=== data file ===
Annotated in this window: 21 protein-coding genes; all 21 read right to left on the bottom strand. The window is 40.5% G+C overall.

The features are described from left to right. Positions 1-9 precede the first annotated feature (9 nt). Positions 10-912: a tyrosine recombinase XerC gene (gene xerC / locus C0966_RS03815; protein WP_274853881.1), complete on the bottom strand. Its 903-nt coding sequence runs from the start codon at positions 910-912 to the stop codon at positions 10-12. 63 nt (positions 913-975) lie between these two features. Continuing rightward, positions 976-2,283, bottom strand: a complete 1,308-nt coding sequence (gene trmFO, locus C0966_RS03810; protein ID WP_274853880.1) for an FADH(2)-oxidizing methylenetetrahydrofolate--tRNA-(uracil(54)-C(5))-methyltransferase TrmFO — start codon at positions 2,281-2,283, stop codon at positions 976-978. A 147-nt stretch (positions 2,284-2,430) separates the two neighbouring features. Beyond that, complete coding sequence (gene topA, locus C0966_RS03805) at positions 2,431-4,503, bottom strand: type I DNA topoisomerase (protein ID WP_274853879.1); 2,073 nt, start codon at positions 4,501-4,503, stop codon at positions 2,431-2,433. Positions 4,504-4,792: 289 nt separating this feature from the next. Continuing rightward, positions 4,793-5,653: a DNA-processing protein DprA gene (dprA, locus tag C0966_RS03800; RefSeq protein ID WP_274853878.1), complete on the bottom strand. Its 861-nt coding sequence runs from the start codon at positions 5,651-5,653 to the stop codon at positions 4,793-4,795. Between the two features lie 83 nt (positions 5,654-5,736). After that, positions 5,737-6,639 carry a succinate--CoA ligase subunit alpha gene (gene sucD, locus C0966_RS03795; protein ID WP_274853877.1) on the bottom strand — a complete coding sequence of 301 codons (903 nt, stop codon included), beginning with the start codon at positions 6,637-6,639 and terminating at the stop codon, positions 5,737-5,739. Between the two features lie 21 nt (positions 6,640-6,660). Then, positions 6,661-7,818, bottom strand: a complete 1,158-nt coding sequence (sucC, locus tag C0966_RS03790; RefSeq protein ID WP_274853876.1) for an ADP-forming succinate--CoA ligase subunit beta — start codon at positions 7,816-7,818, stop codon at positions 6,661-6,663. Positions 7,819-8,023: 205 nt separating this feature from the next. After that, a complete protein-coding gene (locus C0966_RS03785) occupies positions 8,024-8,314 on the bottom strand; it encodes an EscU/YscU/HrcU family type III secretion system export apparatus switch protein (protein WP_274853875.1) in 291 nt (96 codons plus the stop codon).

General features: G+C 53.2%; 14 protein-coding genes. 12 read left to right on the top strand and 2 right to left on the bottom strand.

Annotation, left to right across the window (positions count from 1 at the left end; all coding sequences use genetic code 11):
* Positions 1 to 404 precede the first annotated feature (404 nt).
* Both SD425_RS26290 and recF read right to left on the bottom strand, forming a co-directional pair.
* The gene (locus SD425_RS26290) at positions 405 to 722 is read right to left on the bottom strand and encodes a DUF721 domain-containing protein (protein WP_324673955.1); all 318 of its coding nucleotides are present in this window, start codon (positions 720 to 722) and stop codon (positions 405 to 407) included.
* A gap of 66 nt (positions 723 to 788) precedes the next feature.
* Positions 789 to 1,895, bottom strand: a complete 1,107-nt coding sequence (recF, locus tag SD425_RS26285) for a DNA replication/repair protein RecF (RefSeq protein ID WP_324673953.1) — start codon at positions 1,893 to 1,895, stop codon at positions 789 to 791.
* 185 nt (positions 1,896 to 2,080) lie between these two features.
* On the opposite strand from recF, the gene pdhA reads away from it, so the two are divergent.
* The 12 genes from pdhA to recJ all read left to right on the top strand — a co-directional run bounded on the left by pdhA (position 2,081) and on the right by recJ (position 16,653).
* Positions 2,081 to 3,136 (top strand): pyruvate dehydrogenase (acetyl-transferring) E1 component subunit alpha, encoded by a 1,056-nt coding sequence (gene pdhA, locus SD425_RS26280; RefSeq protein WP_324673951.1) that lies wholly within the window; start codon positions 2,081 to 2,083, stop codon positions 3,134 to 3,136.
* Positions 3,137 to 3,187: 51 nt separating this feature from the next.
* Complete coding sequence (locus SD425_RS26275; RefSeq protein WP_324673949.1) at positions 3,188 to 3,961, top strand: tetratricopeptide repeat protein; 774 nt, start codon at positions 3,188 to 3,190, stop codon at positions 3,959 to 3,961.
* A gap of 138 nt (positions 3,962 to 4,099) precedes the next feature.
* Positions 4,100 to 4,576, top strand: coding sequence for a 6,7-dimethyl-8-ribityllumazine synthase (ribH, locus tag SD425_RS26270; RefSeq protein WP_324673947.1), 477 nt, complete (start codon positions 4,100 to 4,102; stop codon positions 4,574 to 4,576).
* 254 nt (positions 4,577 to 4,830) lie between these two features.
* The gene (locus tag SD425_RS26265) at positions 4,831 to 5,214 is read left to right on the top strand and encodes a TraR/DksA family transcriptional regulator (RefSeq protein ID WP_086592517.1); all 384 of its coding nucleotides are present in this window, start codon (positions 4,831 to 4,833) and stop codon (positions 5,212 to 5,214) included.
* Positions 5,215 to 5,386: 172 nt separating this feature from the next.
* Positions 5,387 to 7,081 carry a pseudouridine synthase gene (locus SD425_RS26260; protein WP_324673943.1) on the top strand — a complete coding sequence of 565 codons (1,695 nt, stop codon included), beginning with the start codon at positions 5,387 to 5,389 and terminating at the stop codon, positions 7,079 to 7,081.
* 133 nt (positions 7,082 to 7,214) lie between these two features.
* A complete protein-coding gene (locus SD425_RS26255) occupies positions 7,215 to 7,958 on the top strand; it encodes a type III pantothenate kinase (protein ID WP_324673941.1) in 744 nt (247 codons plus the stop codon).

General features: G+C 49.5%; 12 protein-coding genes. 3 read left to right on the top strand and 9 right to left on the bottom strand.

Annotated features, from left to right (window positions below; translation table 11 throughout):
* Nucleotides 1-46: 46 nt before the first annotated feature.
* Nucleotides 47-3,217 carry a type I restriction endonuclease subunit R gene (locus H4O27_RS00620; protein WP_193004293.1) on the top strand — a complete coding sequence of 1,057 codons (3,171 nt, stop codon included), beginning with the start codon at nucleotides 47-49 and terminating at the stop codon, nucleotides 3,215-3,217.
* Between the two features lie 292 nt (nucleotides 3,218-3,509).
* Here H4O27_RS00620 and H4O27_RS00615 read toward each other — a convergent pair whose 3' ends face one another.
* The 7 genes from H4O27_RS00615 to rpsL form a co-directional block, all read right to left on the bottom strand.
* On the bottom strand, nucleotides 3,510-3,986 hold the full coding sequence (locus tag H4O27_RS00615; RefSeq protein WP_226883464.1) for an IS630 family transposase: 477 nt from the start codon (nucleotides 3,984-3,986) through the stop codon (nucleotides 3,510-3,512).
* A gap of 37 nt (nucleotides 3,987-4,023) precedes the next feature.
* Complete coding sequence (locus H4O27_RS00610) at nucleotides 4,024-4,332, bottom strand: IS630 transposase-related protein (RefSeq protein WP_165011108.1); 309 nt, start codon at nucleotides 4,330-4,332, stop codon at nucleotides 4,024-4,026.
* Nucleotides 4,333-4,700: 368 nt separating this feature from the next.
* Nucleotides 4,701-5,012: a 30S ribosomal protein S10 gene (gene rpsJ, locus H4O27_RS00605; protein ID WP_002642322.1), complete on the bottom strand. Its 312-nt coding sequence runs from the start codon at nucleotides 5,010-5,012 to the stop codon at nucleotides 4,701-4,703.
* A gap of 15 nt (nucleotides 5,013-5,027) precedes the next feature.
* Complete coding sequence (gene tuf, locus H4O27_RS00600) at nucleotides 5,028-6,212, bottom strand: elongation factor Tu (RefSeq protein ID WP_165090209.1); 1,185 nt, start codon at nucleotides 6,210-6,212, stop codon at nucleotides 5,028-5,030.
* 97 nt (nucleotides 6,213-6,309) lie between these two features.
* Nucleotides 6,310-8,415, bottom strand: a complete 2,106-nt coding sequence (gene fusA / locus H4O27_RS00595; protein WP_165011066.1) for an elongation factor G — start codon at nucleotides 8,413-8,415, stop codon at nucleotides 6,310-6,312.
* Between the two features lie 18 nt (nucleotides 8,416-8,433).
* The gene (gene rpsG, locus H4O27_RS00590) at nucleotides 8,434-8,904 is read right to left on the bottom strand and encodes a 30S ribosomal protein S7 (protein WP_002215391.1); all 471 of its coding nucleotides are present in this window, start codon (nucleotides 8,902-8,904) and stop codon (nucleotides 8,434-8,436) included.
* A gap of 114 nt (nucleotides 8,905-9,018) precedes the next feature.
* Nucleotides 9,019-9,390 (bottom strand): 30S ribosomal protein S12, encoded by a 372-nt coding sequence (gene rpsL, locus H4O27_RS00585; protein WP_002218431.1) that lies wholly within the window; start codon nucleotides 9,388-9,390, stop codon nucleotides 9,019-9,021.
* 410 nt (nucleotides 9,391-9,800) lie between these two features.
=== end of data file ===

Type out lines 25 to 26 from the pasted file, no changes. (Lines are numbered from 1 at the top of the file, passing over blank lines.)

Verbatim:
Annotated features, from left to right (window positions below; translation table 11 throughout):
* Nucleotides 1-46: 46 nt before the first annotated feature.